"He said he was grateful just to be doing the interview. He's grateful to get up in the morning and have his tangerine juice and coffee," Dromi says. "Every living, breathing moment, he's grateful. Honestly, it sounds so simple, but that's a struggle ... just to be grateful."
Burstyn, Dromi says, spoke about Sufism, her passion for nature, and using the quarantine period "as a chance to reset our connection with the world." Chong spoke frankly about a stint in federal prison for selling bongs and water pipes.
"He approached his nine months in jail as a storyteller," Dromi says. "He approached it as research for a role ... and he gained a new perspective toward overcoming adversity, and thriving in it."
As for Reiner, Dromi says he was very happy to film the episode.
"I have to imagine he had some sense that he didn't have that much time left in the world," Dromi says. "But from the moment he got on, the humor was there, the gregariousness was there. ... That he was even willing to do it was such a blessing."
Once the episode was edited, Dromi says they sent a copy to Reiner's business partner, Lawrence O'Flahavan, who runs Reiner's publishing imprint Random Content and who was with him during filming.
The message he got back was touching.
"You put the biggest smile on Carl's face," Dromi recalls O'Flahavan saying. "He loved what you did. He and Mel" - meaning Mel Brooks, Dromi notes - "are going to watch the episode together tomorrow night after they watch Jeopardy."
Since then, the interview has been referenced in numerous articles about Reiner's passing. Dromi holds onto that feeling, saying that "giving this titan of television a moment of joy is one of the greatest feelings in the world."
The interview was a memorable one, Dromi says - in it, Reiner discusses his love of comedy, meeting his wife and having kids, meeting Mel Brooks for the first time on Your Show of Shows and their enduring friendship, and creating the Dick Van Dyke Show, which he calls "my best work."
"It was a reminder of all the great things that he accomplished professionally in life," Dromi says. "But he reiterated that nothing is more important than the people you bring into the world - and ensuring that they are nontoxic."
He also discussed his faith, which he described as "Jewish atheist."
"He talked a lot about God, his notion of God and why he believes man created God," Dromi says. "We're all entitled to our own perspective on the subject, but he spoke eloquently on it."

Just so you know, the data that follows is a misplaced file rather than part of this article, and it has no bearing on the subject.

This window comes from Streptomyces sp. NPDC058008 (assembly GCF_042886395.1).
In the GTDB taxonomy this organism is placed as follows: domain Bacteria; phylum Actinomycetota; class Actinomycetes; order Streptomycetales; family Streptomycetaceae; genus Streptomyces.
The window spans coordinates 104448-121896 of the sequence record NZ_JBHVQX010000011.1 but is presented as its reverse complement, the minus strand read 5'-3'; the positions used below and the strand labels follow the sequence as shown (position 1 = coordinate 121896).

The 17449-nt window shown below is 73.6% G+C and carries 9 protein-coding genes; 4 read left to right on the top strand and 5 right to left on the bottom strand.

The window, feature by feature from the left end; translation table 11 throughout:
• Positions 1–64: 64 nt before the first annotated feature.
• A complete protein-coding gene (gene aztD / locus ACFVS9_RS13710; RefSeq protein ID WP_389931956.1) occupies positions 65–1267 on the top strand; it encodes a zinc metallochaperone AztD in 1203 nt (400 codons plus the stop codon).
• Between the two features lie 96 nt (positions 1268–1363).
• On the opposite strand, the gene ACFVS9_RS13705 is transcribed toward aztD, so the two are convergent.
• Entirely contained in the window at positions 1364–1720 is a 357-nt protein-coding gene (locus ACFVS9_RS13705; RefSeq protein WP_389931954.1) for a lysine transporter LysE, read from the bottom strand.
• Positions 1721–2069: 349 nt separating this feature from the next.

The interview, he says, "was funny, it was deep, it was interesting.
"I would much rather the man be alive, but what a blessing he gave us to allow his warmth and generosity to permeate what he did, and to have that be the last message he gave to the world."
The Dispatches from Quarantine series isn't all that's keeping Reboot busy during the pandemic. According to Dromi, the nonprofit studio is busy supporting the work of creative people at a time when many of their usual outlets have been cut off.
Reboot, he says, "has managed to bring forth a number of different projects, taking Jewish values and applying them to the modern world."
Among them, he says, is the National Day of Unplugging, which for more than a decade has encouraged people to step away from their electronic devices for a day, and Sukkah City, a public art project in Union Square, New York.
Since the pandemic began, Dromi has been producing podcasts such as In Quarantine, in which Emmy-winning former Daily Show executive producer Steve Bodow talks about the ways in which "creative people are living, personally and professionally, in this very weird time," and The Joy of Quarantine, in which comedian and filmmaker Jena Friedman turns "to the one necessary and time-consuming distraction - cooking."
Dawn, Dromi notes, was an 11-hour livestream tied to the Jewish holiday Shavuot.
It's all part of Reboot's mission, he explains, which reminds people that the arts, "which often are given short shrift in schools and communities, are our gateway into ourselves and our culture, and a great reflection of the time in which we live. What a privilege it is to work with creative people this way."
Among his other credits, Dromi co-wrote the 2011 film Dolphin Tale, starring Morgan Freeman, Harry Connick Jr., Ashley Judd and Kris Kristofferson, which grossed $100 million at the worldwide box office, and he produced TV series such as Black and Tainted Love.
He was a co-founder and formerly the president of Legion of Creatives, a multimedia entertainment studio specializing in digital first programming that targeted under-served audiences.
He oversaw development of the company's film, television, publishing and digital programming slate in addition to heading up business development opportunities in brand partnerships and live events.